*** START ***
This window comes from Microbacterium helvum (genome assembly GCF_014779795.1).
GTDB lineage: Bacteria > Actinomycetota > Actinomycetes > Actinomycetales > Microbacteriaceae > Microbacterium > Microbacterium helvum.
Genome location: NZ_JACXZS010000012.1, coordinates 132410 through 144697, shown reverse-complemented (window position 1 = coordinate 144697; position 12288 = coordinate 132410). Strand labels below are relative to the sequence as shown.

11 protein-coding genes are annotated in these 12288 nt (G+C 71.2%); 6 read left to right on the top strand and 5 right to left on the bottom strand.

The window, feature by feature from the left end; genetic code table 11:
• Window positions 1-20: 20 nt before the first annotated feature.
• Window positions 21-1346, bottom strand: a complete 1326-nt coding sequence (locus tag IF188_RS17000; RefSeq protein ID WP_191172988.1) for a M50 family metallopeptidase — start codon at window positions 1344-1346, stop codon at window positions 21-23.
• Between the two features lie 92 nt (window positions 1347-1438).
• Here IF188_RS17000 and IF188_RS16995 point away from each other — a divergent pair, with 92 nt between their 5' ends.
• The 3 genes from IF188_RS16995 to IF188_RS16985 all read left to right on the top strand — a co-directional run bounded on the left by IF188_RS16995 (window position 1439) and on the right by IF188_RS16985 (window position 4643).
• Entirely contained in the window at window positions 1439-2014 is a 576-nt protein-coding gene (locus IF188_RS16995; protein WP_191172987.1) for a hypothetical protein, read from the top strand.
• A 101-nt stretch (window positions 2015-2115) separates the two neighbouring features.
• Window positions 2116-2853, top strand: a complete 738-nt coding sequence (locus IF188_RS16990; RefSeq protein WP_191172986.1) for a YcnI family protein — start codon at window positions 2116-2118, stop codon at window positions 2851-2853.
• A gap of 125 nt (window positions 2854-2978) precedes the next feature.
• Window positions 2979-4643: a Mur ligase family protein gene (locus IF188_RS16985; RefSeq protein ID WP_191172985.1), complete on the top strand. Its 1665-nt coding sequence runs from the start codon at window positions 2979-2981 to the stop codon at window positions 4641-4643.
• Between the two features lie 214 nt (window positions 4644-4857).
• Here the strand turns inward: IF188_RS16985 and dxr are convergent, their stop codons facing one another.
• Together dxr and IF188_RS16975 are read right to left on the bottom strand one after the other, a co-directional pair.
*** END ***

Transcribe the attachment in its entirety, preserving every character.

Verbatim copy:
This window comes from Microbacterium helvum (genome assembly GCF_014779795.1).
GTDB lineage: Bacteria > Actinomycetota > Actinomycetes > Actinomycetales > Microbacteriaceae > Microbacterium > Microbacterium helvum.
Genome location: NZ_JACXZS010000012.1, coordinates 132410 through 144697, shown reverse-complemented (window position 1 = coordinate 144697; position 12288 = coordinate 132410). Strand labels below are relative to the sequence as shown.

11 protein-coding genes are annotated in these 12288 nt (G+C 71.2%); 6 read left to right on the top strand and 5 right to left on the bottom strand.

The window, feature by feature from the left end; genetic code table 11:
• Window positions 1-20: 20 nt before the first annotated feature.
• Window positions 21-1346, bottom strand: a complete 1326-nt coding sequence (locus tag IF188_RS17000; RefSeq protein ID WP_191172988.1) for a M50 family metallopeptidase — start codon at window positions 1344-1346, stop codon at window positions 21-23.
• Between the two features lie 92 nt (window positions 1347-1438).
• Here IF188_RS17000 and IF188_RS16995 point away from each other — a divergent pair, with 92 nt between their 5' ends.
• The 3 genes from IF188_RS16995 to IF188_RS16985 all read left to right on the top strand — a co-directional run bounded on the left by IF188_RS16995 (window position 1439) and on the right by IF188_RS16985 (window position 4643).
• Entirely contained in the window at window positions 1439-2014 is a 576-nt protein-coding gene (locus IF188_RS16995; protein WP_191172987.1) for a hypothetical protein, read from the top strand.
• A 101-nt stretch (window positions 2015-2115) separates the two neighbouring features.
• Window positions 2116-2853, top strand: a complete 738-nt coding sequence (locus IF188_RS16990; RefSeq protein WP_191172986.1) for a YcnI family protein — start codon at window positions 2116-2118, stop codon at window positions 2851-2853.
• A gap of 125 nt (window positions 2854-2978) precedes the next feature.
• Window positions 2979-4643: a Mur ligase family protein gene (locus IF188_RS16985; RefSeq protein ID WP_191172985.1), complete on the top strand. Its 1665-nt coding sequence runs from the start codon at window positions 2979-2981 to the stop codon at window positions 4641-4643.
• Between the two features lie 214 nt (window positions 4644-4857).
• Here the strand turns inward: IF188_RS16985 and dxr are convergent, their stop codons facing one another.
• Together dxr and IF188_RS16975 are read right to left on the bottom strand one after the other, a co-directional pair.